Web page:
The BBC is to air an apology after admitting a subordinate company kept £106,000 from premium-rate phone- inches that should have got gone to charity.
A additional £6,000 will be donated after viewing audience were accidentally told to peal in to vote in last year's United Kingdom Eurovision concluding when lines were closed.
The mistakes were discovered during an audited account for the BBC Trust.
The other programmes, which have got not been named, associate to Audiocall, a house owned by BBC Worldwide.
The BBC said the sums of money that should have got got been paid to charity have now been repaid with interest.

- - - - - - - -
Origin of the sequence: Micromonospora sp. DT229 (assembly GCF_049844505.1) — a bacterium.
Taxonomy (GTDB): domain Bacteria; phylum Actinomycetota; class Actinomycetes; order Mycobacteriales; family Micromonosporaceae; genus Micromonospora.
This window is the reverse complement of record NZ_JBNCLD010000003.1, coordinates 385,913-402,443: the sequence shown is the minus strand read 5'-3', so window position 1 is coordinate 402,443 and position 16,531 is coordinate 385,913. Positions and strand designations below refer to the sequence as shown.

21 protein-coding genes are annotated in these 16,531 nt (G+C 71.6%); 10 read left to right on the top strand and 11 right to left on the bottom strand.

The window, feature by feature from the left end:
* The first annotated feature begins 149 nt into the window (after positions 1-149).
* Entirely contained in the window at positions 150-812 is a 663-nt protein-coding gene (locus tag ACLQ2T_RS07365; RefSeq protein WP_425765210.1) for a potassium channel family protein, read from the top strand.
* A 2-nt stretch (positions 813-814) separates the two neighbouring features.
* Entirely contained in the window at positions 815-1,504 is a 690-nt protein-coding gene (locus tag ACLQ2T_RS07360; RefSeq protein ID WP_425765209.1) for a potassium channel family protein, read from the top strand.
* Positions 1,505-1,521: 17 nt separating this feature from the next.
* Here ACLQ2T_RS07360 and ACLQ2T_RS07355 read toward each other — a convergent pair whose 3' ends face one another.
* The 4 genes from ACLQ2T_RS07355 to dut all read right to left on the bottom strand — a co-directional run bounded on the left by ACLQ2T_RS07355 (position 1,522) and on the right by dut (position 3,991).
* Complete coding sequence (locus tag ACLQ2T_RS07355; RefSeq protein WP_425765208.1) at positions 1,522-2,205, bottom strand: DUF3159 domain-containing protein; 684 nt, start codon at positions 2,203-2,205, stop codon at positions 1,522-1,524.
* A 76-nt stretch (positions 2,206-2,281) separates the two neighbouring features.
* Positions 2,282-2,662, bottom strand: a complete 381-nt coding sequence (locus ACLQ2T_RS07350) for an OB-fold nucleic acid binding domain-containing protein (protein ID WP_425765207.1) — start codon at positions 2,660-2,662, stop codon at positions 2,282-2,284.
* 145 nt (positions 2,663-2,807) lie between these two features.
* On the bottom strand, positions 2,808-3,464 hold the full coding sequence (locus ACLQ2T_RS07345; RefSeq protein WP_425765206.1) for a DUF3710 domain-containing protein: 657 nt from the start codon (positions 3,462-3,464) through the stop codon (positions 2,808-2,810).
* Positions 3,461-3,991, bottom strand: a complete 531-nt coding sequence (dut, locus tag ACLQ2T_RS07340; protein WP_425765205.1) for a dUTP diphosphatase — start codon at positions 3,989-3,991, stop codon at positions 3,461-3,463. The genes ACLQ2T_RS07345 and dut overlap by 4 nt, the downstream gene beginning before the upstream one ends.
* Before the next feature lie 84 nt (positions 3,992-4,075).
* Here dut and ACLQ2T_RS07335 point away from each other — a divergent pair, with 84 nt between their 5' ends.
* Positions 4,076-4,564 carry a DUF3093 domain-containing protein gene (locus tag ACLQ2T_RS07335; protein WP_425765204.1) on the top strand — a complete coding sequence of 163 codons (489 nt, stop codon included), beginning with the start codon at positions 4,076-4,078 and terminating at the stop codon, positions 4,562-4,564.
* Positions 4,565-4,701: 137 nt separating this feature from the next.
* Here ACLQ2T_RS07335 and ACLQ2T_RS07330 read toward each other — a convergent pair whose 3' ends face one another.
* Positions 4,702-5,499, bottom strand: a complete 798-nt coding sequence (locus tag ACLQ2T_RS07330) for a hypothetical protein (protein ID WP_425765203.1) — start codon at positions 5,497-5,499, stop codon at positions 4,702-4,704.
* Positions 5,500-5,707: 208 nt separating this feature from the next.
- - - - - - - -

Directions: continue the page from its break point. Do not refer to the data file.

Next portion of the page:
Its manager general, Mark Thompson, have been asked by the trust to see disciplinary action against a little figure of staff.
Sir Michael Lyons is president of the BBC Trust
The incidents, elaborate in a study commissioned by the BBC Trust, happened between October 2005 and September 2006.
Trust president Sir Michael Lyons blamed "unacceptable behavior from a little figure of staff".
He said that while a "clear column failure" led to the job with Eurovision, where the telephone lines were also being handled by Audiocall, in the other lawsuits "the jobs were entirely with Audiocall".
Sir Michael said the BBC Trust was "shocked to happen another problem".
It follows a series of jobs for the UK's chief broadcasters involving premium-rate telephone lines.
On Thursday, ITV was fined a record £5.675m by industry regulator Ofcom for abusing their services in spectator competitions.